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How Do I Report Illegal Snow Leopard Trade?

Please understand that it is very important to first confirm whether the item you see is indeed snow leopard, and that we are by no means the final authority on this matter. That said, here is some advice we found:

In 1975, snow leopards were listed in Appendix I of CITES (the Convention on International Trade in Endangered Species of Fauna and Flora) and in 1985 they became an Appendix-I species of the Convention of Migratory Species. Snow leopards have been accorded nation-wide legal protection in almost every range country, in some cases since the 1970s. It is illegal to sell snow leopard part anywhere in the world

Through CITES, it is also illegal to transport any snow leopard parts across international borders. Attempting to import a snow leopard hide into the USA is punishable by a fine of up to $25,000. In Nepal such trade could mean a 5-15 year jail sentence!

The following are some suggested actions to take if you have evidence of CITES violations. This list was compiled by Snow Leopard Trust staff to the best of our knowledge. Comments, additions, and changes are gladly appreciated!

If you have evidence of illegal trade in snow leopard parts, here is what you can do:

1. Contact you local CITES authorities.

There are CITES authorities in almost every nation. To see who your local authorities are, use the CITES directory here and find your country on the left hand side of the page:

http://www.cites.org/common/directy/e_directy.html

Report violations to agencies listed under Management Authority and Enforcement Authority. There may be multiple agencies for you to contact. For example, in the United States, the enforcement agency is the Fish and Wildlife Service who has investigators to enforce CITES. The CITES website will give you addresses and phone numbers to call.

2. Alert the agency hosting the sale, e.g. Yahoo! Auction, eBay, etc.

eBay has the following wording on their policy page:

NOT ALLOWED: “Any part, pelt, or skin from endangered species such as cheetahs, jaguars, leopards, mountain zebras and Hartmann mountain zebras, sable antelopes, and tigers.” The snow leopard is an endangered species and so is included by this statement.

You can see eBay’s policy here:

http://pages.ebay.com/help/policies/wildlife.html#additional

If you find a posting for snow leopard products on eBay, you can report the violation. From what we can tell, you do not need to be a subscribed eBay member in order to file a report:

http://pages.ebay.com/help/policies/questions/how-report-violation.html

Many other sites have similar ways to report “abuses” of the rules governing online sales. For example, if you see illegal snow leopard part on a Yahoo! Auction, you should try to find a form your country’s Yahoo! Site to report abuses. For example, in the United States, you can report abuses using the “Yahoo Abuse Help Form” located here:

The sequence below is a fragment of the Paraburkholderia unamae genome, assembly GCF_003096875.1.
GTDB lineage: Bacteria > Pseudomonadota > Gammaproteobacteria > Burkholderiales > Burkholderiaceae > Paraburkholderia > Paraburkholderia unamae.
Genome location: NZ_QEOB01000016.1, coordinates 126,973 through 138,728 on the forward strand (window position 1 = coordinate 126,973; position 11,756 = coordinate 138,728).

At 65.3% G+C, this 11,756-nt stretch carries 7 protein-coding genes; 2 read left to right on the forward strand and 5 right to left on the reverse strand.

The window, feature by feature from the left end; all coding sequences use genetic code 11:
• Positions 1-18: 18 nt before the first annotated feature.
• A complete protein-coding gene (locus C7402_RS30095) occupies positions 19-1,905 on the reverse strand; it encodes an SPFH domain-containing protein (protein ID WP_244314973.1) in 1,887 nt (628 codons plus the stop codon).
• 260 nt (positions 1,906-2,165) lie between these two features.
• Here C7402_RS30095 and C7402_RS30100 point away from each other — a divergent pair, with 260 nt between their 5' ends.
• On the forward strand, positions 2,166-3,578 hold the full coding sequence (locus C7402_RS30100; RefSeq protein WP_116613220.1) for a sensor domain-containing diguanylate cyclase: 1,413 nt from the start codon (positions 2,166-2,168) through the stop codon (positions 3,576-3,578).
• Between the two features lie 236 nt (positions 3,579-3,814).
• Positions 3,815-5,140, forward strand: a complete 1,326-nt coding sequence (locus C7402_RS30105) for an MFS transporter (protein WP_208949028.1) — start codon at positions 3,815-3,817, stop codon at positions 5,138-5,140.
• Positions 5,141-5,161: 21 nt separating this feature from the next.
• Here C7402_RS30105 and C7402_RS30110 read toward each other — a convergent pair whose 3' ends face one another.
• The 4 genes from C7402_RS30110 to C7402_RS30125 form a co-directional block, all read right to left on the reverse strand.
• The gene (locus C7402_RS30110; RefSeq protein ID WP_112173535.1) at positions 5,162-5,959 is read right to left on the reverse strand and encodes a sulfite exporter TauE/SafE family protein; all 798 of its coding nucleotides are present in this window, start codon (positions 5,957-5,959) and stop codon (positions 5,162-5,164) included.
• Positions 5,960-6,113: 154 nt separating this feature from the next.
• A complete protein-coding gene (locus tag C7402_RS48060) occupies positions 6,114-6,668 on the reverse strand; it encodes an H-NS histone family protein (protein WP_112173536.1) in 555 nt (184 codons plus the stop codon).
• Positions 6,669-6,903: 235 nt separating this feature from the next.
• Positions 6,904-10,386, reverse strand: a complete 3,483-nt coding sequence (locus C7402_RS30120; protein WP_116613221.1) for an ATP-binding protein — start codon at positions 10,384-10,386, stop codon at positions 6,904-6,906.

http://help.yahoo.com/l/us/yahoo/abuse/abuse.html

You should check you local Yahoo! For example, look for Yahoo Abuse Feedback Form or something similar for Yahoo! Canada, Yahoo! Japan, Yahoo! Singapore, etc. depending on your country.

eBay or Yahoo just happen to be two of the largest online communities for selling goods, but there are many other outlets. This is just a sample for how you might be able to approach online vendors. All online vendors might have different rules for reporting problems and abuses.

3. Alert other agencies:

TRAFFIC, a subsidiary of WWF, tracks illegal trade in wildlife. They have offices in Africa, Asia, North America and Europe: http://www.traffic.org/contact/

What should I do if I own snow leopard parts?

If you inherited snow leopard skins or bones, and you would like to get rid of these items without selling them illegally here are some things you can do:

1. Donate your snow leopard parts to a museum or zoo:

Natural history museums and zoos can accept donated snow leopard parts and can use them for educational purposes. If you are a zoo or museum—please make sure you have contacted you local CITES authority to check if you need any permits.

2. Donate your snow leopard parts to a conservation organization:

Although we do not solicit donations of snow leopard parts, you may check with the Snow Leopard Trust to see if we can use what you have for educational purposes. Please be advised that we may not be able to accept your donations of snow leopard parts.

 

Dotty Gandhi says:

Perhaps you should also a put a forum site on your blog to increase reader interaction

July 13, 2011, 11:55 am

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